“Animula” is written in irregularly rhyming iambic pentameter, with only one stanza break that separates the last six lines of the piece from the rest—almost as a brief litany. The title may have been suggested by a prayer of Hadrian to his soul, but T. S. Eliot began with his own adaptation of a line in Dante’s Purgatario XVI, “There comes from his hand, like a wayfarerthe simple soul.” Dante’s “anima” is compared to a seeker of God who is deflected by daily trifles and follies.
Almost like the questing hero described by mythology scholar Joseph Campbell, the anima—or, here, the animula—moves in a world of wonders, now faring forward boldly, now retreating to some safe haven. It enjoys the Christmas tree, the natural world, and stags on a tray—it cannot tell fact from fantasy. The early venturesome innocence of the animula becomes daily more confused by the world of adult control, by perplexity between what “is” and what “seems.” Awake and in pain caused by a conflict between desire and control, it seeks escape in dreams, in hiding behind books in a secret spot.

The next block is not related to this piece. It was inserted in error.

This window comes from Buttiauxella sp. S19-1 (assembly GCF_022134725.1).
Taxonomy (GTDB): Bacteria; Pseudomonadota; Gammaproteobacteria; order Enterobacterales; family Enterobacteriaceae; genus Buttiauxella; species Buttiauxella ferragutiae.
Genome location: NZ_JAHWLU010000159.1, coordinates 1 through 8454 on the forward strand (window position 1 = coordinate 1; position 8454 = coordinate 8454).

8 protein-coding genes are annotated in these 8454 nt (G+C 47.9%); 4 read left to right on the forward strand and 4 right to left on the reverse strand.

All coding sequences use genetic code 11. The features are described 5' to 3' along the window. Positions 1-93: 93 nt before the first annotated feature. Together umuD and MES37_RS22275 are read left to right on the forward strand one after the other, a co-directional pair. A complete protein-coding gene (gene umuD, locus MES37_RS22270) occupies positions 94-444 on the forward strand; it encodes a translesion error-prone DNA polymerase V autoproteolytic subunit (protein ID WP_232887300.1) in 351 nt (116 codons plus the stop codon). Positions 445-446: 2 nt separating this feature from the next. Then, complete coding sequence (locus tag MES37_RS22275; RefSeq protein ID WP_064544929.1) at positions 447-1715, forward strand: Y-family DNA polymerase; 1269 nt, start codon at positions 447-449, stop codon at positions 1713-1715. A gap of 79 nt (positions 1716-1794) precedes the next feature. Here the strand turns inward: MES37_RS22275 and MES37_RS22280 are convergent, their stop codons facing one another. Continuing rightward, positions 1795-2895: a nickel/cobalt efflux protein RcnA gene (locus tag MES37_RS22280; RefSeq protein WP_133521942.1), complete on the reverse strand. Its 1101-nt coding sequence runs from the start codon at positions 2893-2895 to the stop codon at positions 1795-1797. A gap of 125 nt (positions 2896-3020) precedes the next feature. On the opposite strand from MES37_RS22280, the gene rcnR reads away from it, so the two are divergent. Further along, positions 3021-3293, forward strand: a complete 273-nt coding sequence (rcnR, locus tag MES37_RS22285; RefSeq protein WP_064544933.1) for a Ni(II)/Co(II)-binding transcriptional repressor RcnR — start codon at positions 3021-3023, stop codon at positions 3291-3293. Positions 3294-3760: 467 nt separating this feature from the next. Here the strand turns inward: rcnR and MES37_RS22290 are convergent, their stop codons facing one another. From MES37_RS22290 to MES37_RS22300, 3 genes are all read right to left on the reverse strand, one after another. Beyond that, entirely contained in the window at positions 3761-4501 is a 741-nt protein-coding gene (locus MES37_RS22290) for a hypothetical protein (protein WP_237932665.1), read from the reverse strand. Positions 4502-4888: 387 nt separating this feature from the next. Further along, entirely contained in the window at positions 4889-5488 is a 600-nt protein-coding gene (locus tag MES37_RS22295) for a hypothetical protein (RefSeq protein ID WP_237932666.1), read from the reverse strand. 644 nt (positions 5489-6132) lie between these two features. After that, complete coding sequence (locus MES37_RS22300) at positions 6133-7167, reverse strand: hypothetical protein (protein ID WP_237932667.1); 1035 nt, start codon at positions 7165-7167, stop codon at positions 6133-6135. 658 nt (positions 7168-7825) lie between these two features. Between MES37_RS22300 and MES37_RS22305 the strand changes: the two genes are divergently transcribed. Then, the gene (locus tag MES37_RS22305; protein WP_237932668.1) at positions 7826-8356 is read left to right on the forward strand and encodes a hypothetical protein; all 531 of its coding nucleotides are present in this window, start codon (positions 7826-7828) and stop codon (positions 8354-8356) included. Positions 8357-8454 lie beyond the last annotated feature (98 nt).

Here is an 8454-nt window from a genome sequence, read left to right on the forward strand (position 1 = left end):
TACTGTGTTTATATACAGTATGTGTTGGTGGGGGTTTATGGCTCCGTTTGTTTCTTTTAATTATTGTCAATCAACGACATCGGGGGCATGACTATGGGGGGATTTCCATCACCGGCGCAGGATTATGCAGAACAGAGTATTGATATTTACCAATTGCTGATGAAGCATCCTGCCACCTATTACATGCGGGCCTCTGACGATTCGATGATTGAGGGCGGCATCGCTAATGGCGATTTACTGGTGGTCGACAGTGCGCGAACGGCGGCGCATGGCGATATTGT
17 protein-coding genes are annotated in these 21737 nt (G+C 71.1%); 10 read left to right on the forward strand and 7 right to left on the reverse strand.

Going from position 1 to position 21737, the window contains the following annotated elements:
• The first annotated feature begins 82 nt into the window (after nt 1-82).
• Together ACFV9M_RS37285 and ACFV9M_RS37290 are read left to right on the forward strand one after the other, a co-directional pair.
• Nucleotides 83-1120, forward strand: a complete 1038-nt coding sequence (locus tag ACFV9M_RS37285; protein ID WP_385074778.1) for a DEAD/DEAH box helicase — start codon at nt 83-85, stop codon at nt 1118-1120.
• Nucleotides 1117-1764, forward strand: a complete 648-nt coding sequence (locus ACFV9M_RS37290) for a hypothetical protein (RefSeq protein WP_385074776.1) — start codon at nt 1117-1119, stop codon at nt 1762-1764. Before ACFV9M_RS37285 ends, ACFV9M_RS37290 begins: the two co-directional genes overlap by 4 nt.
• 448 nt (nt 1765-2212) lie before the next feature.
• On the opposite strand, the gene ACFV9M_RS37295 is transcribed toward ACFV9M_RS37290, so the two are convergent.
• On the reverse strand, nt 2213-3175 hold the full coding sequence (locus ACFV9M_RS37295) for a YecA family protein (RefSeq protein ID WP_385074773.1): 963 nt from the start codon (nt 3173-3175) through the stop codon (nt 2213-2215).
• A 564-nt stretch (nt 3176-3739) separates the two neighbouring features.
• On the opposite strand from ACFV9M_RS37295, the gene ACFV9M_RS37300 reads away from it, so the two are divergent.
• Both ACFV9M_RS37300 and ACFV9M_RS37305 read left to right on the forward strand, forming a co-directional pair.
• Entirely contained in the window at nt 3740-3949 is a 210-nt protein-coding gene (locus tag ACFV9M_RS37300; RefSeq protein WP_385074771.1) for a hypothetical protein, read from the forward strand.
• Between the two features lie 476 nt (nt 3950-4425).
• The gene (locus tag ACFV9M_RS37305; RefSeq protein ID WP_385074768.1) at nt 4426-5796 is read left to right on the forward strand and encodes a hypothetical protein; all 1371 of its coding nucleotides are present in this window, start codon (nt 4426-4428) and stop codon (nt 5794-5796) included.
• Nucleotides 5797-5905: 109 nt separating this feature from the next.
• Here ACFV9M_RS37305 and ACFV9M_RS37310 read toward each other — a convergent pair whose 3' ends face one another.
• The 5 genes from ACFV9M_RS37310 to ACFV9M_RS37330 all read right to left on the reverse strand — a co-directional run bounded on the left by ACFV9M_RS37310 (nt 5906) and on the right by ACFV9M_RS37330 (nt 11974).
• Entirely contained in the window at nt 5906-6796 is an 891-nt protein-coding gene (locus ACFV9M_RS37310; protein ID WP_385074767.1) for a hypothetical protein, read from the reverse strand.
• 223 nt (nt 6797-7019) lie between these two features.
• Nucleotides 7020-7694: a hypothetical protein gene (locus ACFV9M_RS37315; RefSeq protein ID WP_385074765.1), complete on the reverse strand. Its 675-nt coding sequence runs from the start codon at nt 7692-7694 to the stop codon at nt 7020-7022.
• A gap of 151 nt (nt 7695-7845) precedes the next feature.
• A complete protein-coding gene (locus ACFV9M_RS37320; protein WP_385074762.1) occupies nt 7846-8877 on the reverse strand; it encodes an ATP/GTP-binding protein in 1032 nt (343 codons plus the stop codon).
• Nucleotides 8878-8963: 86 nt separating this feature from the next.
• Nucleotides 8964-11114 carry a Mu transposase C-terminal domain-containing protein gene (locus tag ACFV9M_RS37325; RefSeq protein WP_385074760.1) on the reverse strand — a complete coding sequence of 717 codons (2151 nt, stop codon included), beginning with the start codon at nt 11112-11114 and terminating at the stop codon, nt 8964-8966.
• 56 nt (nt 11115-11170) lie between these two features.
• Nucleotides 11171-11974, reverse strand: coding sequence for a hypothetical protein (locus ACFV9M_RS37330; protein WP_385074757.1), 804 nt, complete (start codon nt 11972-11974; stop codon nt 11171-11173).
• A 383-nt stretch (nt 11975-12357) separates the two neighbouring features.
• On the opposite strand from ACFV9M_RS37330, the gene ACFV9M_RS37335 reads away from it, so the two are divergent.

It grows; becoming selfish and misshapen as it learns, it is torn between desire, “the importunity of the blood,” and the propriety of “may and may not.” It is caught by its shadows and an awareness of death, and its end is in fragments of papers, dust, silence, and last rites.
In the major part of the poem, Eliot has a...
(The entire section is 462 words.)